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, indicate that Garth’s perturbative model is more effective at predicting the mode deformation of a single-mode fiber than Marcuse’s equivalent index method, although both yield numerically acceptable solutions.

These two models were then applied to the large-mode-area helical-core fiber measured in Section 3. Figure 6
Fig. 6 Intensity line-outs along the direction of the bend for the large-mode-area helical-core fiber used in the experiment: prediction using Garth’s model (red line); finite difference calculation using Marcuse’s equivalent index model (blue line); and measured data (black dots) from Fig. 2. The gray shaded areas indicate the cladding region, while white indicates the core.
shows line-outs of the intensity profiles along the axis of the bend for a fiber using Garth’s perturbative model, Marcuse’s equivalent index model using a finite difference solver, and the experimentally measured data presented in Section 3. The figure clearly indicates that perturbative models are no longer applicable and that numerical solutions must be implemented using Marcuse’s equivalent index method.

As before, the line outs of the large-mode-area fiber were used to calculate the beam offset from the center of the fiber core, the beam width as calculated by the second moment method, and the mode field overlap. The results of these calculations, shown in Table 3

Table 3. Beam offset, second-moment beam width, and mode overlap of Garth’s perturbative model, Marcuse’s equivalent index model, and measured data

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, confirm that Garth’s perturbative model is no longer applicable, and that Marcuse’s equivalent index model, while underestimating the mode tails on both sides of the main peak, offers a realistic match to experimentally measured data.

5. Discussion and conclusions

The calculations and measurements presented in this paper highlight the need for multiple models when predicting the effects of bending on the modes of optical fibers. The force driving this need is not entirely transparent, however. The models of both Marcuse and Garth make approximations of the core radius being small compared to the bend radius. Indeed, both the single-mode and LMA cases presented in Section 4 conform to this approximation, with the ratio of core radius to bend radius being of the same magnitude, namely 0.5x10−3 and 1.5x10−3 respectively.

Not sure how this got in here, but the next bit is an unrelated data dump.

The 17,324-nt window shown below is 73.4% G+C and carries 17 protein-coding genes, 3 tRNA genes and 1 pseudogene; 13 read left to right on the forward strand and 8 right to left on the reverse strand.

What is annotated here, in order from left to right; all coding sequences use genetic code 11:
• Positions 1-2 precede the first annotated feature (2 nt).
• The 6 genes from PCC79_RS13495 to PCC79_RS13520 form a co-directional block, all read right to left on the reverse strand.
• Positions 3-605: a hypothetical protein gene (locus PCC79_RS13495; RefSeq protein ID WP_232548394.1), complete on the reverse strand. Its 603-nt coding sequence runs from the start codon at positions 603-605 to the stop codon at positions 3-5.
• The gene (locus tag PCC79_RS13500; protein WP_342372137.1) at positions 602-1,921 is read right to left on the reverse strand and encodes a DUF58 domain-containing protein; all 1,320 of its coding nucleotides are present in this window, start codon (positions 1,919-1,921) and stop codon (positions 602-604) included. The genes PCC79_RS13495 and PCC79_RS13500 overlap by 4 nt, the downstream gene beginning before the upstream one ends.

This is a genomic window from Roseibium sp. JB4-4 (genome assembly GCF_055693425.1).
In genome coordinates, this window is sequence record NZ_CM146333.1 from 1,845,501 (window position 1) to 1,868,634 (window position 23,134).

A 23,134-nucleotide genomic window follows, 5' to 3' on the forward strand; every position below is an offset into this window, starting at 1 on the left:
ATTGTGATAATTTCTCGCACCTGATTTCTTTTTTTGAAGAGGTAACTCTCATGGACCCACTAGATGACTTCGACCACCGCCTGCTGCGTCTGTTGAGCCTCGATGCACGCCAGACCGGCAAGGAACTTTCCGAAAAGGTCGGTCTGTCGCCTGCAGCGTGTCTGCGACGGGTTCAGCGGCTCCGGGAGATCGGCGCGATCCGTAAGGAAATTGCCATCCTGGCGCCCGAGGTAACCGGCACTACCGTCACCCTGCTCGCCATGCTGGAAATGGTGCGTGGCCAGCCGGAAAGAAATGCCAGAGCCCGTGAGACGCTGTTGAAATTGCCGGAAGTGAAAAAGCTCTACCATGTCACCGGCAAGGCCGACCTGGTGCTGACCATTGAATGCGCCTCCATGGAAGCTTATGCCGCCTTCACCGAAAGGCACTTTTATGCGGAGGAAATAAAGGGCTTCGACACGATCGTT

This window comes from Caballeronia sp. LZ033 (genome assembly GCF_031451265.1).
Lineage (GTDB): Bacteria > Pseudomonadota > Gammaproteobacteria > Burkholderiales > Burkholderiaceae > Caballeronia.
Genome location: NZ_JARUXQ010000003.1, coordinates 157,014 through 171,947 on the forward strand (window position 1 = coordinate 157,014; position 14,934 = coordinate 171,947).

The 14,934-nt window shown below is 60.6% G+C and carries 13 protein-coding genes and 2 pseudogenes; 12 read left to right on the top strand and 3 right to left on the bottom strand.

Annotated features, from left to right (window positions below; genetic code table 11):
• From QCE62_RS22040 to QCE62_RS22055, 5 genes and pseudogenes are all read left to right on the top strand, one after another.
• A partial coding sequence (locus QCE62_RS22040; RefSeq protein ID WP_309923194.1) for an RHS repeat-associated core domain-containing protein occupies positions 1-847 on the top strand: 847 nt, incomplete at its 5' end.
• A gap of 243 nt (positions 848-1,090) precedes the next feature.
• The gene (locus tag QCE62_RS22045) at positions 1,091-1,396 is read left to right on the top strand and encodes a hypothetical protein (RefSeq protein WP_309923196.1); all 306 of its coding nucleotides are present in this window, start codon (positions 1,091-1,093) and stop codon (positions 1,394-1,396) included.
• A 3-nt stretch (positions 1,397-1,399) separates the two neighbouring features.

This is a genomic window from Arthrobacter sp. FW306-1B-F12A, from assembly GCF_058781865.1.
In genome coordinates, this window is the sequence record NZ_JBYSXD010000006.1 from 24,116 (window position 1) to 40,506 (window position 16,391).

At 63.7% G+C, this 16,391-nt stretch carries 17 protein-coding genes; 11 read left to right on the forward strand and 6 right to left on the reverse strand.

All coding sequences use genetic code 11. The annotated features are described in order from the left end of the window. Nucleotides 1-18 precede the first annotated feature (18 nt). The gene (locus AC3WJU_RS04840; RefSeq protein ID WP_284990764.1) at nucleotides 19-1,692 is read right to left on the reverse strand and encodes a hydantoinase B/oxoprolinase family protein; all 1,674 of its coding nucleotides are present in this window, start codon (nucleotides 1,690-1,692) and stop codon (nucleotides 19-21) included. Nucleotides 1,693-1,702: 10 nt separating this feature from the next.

Single-mode fibers are well confined, and therefore experience small perturbations when bent at reasonable radii. As such, their behavior is readily predictable using perturbative approaches. Large-mode-area fibers, on the other hand, have larger cores and usually lower numerical aperture, allowing multiple confined modes and leaky modes. Although the fundamental mode of such a fiber is highly confined to the core, it is not tightly controlled by the core-cladding interface. As such, the modes in large-mode-area fibers are easily distorted, especially when coiled sufficiently to strip higher-order modes. This difference is clearly noticeable when comparing the beam compression and offset between single-mode and large-mode-area fibers. The beam in the large-mode-area fiber is significantly more compressed (5x) and much further away from the center of the core (2x) than the beam in the single-mode fiber.

Understanding this in terms of the models, the place in the derivation where the small core-radius/bend-radius approximation is imposed becomes critical. Whereas Garth’s model includes only a single perturbative mode term to the precise bend, Marcuse’s effectively includes all mode terms via numerical solution of the perturbative bend. This conclusion obviates the possibility of using a perturbative model for bent LMA fibers, instead requiring the use of direct numerical solution via Marcuse’s effective index model.

In conclusion, the deformation of modes in large-mode-area optical fibers predicted by Marcuse’s equivalent index model was directly measured for the first time. Although both Marcuse's model and the predicted mode deformation for large-mode-area fibers have been used extensively (particularly in the field of high-power fiber lasers), direct observation of mode deformation in these fibers has proved elusive. In this work, helical-core fibers were used to enable direct experimental observation of the deformed spatial mode of a bent large-mode-area fiber. Further, comparison of the experimental measurements to modes numerically calculated using the equivalent index model resulted in a normalized rms intensity difference of 1.7%. In addition, a numerical model was necessary for the application of this model, since simpler, perturbative models were demonstrated to be not applicable to large-mode-area fibers, due to the larger effect of the bending than accounted for with the perturbative models. Such data directly validates for the first time both Marcuse’s equivalent index model and the prediction of mode deformation in bent large-mode-area optical waveguides.

Acknowledgments